Monday, September 29, 2008

Letter To Shannon Smith

Hi Shannon,

Thanks so much for dropping me this note; your words are encouraging, and give me a lot to think about.

I wanted to also apologize for taking so long to sit down an read your mini-comics until now. I appreciated very much the fact that you took the time to send them to me. To be frank, the last several months -- oh heck, I would say ever since MoCCA Art Fest in the Spring -- have been really really crazy for me. I put too much on my plate, and I also was developing concerns and questions regarding my blog and my role in comics.

I had seen hostility to my blog radically increase -- though I still had a lot of readers and fans. But the hostility got to the point where I was receiving not only death threats but had people I hardly knew obsessively follow my blog and tear it apart on a regular basis on other forums. It got really tired, and took up too much of my time. Coupled with that was an increasing pressure to be more mainstream, to "network," to angle myself in a certain way. Marvel never asked me to do that, for which I am grateful. But the pressure was there from certain places, including simply myself.

And I just burned out from all of it.

I believe life is short -- even if you are relatively long-lived, life is still short. All we really have is our integrity, and our ability to touch other people's lives for the better. We touch other people's lives by being true. We can never touch lives by being fake, or using false sentiment. The problem I have with some mainstream comics is that the writers are either just mechanically providing want the readers want (or editorial dictate demands), or they are so overworked that even with the very best of intentions, some of their books by necessity get phoned in. What gets produced are books that don't make people think, that simply retread the same tropes over and over again.

What I think is so important about books like yours is that they *are* real. They come from a real place. And as such, they have more of the ability to touch other people's lives than a whole stack of the latest offerings from the Diamond catalog.

To an extent, I think the comic companies realize this whole thing about *realness*. They want to achieve again that rawness that Frank Miller had on Daredevil and Alan Moore had on Watchmen. But look what happened to these two artists, after 25+ years in this industry. They both ended up hating passionately mainstream comics. One continued to take their paychecks and piss all over their properties in spite, and one retreated in disgust. I think both endings are sad. I don't think they were necessary, but I understand where they came from.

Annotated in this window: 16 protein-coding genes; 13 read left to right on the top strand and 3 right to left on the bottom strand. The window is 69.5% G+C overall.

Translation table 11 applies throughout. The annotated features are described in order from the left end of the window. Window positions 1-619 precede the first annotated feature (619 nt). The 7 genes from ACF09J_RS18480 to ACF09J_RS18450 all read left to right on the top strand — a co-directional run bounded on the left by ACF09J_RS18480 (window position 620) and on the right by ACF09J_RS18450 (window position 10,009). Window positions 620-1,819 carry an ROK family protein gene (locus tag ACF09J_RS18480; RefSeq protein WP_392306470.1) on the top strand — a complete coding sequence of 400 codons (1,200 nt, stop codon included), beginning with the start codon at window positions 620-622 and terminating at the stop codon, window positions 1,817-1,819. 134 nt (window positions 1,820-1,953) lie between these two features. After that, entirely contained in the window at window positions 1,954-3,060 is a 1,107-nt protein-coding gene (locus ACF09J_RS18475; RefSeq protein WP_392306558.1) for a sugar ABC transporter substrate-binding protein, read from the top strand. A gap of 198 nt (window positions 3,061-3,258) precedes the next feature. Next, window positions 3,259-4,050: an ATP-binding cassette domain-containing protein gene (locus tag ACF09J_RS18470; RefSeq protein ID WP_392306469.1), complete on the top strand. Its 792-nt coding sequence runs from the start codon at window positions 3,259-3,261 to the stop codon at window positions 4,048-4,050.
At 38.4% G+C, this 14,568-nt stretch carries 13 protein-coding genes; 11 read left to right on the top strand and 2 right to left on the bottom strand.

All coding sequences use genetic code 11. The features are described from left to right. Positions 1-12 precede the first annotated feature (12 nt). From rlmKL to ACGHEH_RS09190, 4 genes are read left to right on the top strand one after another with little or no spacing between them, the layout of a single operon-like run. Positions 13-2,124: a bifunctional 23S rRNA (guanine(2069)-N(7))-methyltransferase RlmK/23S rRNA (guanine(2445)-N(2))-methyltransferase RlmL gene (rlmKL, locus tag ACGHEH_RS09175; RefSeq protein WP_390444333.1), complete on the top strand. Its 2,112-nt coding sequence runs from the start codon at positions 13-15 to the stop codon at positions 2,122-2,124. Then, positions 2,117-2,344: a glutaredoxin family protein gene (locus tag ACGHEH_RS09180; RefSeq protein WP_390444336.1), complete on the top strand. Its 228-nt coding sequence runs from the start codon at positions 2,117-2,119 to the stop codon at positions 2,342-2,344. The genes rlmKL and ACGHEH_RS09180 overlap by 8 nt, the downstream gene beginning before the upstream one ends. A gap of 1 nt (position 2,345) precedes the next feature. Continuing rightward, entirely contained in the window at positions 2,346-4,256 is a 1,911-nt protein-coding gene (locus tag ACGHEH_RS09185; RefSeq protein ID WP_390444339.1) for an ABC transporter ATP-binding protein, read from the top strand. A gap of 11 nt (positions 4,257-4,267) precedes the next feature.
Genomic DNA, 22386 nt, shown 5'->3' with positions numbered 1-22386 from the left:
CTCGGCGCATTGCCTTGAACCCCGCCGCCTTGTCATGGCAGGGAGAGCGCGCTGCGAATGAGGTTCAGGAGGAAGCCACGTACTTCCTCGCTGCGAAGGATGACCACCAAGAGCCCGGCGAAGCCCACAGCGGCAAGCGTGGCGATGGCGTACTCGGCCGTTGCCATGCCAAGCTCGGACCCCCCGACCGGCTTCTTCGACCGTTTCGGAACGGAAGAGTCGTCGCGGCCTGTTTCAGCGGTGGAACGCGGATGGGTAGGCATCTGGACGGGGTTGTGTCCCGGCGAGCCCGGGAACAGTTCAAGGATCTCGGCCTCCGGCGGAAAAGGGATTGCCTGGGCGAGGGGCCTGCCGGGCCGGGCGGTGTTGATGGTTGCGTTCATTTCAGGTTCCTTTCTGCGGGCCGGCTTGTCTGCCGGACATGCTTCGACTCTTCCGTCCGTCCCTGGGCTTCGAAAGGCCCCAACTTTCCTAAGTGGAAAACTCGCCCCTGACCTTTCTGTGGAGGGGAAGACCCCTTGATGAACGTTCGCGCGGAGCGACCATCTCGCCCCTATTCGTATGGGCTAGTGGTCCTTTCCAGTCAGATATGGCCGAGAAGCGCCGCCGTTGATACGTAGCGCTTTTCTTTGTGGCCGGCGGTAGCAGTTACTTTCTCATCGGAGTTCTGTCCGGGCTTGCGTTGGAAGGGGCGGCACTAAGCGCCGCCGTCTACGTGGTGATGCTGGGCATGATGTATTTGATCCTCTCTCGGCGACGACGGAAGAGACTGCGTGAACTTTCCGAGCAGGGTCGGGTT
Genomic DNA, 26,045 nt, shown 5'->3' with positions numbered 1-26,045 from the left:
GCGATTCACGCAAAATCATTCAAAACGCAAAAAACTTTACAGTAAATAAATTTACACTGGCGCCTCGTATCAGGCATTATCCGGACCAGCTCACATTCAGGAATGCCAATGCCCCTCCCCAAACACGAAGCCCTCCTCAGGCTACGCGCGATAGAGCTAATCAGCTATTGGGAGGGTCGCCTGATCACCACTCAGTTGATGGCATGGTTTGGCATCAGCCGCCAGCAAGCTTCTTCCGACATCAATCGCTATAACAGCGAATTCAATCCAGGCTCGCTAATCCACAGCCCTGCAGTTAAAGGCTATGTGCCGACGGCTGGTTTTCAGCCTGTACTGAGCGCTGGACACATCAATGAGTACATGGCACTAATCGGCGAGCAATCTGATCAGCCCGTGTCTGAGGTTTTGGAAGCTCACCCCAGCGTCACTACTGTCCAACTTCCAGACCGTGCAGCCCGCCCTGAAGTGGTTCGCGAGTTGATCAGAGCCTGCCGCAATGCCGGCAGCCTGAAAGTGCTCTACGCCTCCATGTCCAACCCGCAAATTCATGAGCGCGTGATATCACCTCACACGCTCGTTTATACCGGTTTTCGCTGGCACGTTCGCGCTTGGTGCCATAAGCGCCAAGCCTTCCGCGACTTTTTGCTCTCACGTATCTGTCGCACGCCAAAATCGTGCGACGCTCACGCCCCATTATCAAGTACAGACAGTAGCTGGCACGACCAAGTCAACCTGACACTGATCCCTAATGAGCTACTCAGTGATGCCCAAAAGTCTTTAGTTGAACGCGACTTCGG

It's only realness that will redeem and prolong this industry. Yes, the backlist provided by Miller and Moore is lucrative. But what are the new classics -- you know, *real* classics, not the "instant" classics that are proclaimed from comic book covers. "The Dark Knight," to an extent, was *real*. But the inevitable clones of "Dark Knight," both in the movies and on the comic stands, will probably not be. Will we see the stands clogged with this sort of stuff? Will this be another situation like in the 1990s, where there was so much prefab soulless stuff?

That's why it's important that you continue to create your comics. Not just for your own satisfaction and well-being, but because without that spark that comic creators like you provide -- hundreds of you, from your homes, from the hearth of your own deepest creative intentions -- this industry would become inbred, banal, and ultimately irrelevant.

Again, thanks so much for reading the blog, and for sending me the mini-comics. I read all of them during lunch, and enjoyed them very much

Val :-)


  1. Thanks Val. I replied to the email before I noticed it here so I won't repeat myself but, thanks!

  2. Very nice letter, lotta wisdom-filled words of encouragement there. Hope she continues to produce like she is and doesn't become the next victim of hack syndrome.

    (P.S. I believe the line want they want should be what they want, right? Sorry...I'm an editor, can't turn it off. :P)

  3. Show us the mini-comics! If they're that inspirational, I think we could all stand to see them!

    And it's good to see happy Val up and about again!

    Speaking of, you know that comic that I keep telling you is coming soon that I'm going to send to you as a review copy? It's being released on October 1st. ^_~ I'm trying to grab the PDF to get to you as a review copy before the actual thing comes out, but it may end up happening after the release, but I'll still get it to you. If Watchmen was about deconstructing superheroes and making them "real," then this comic, Revolution of the Mask, is about reconstructing them and making them fantastic again.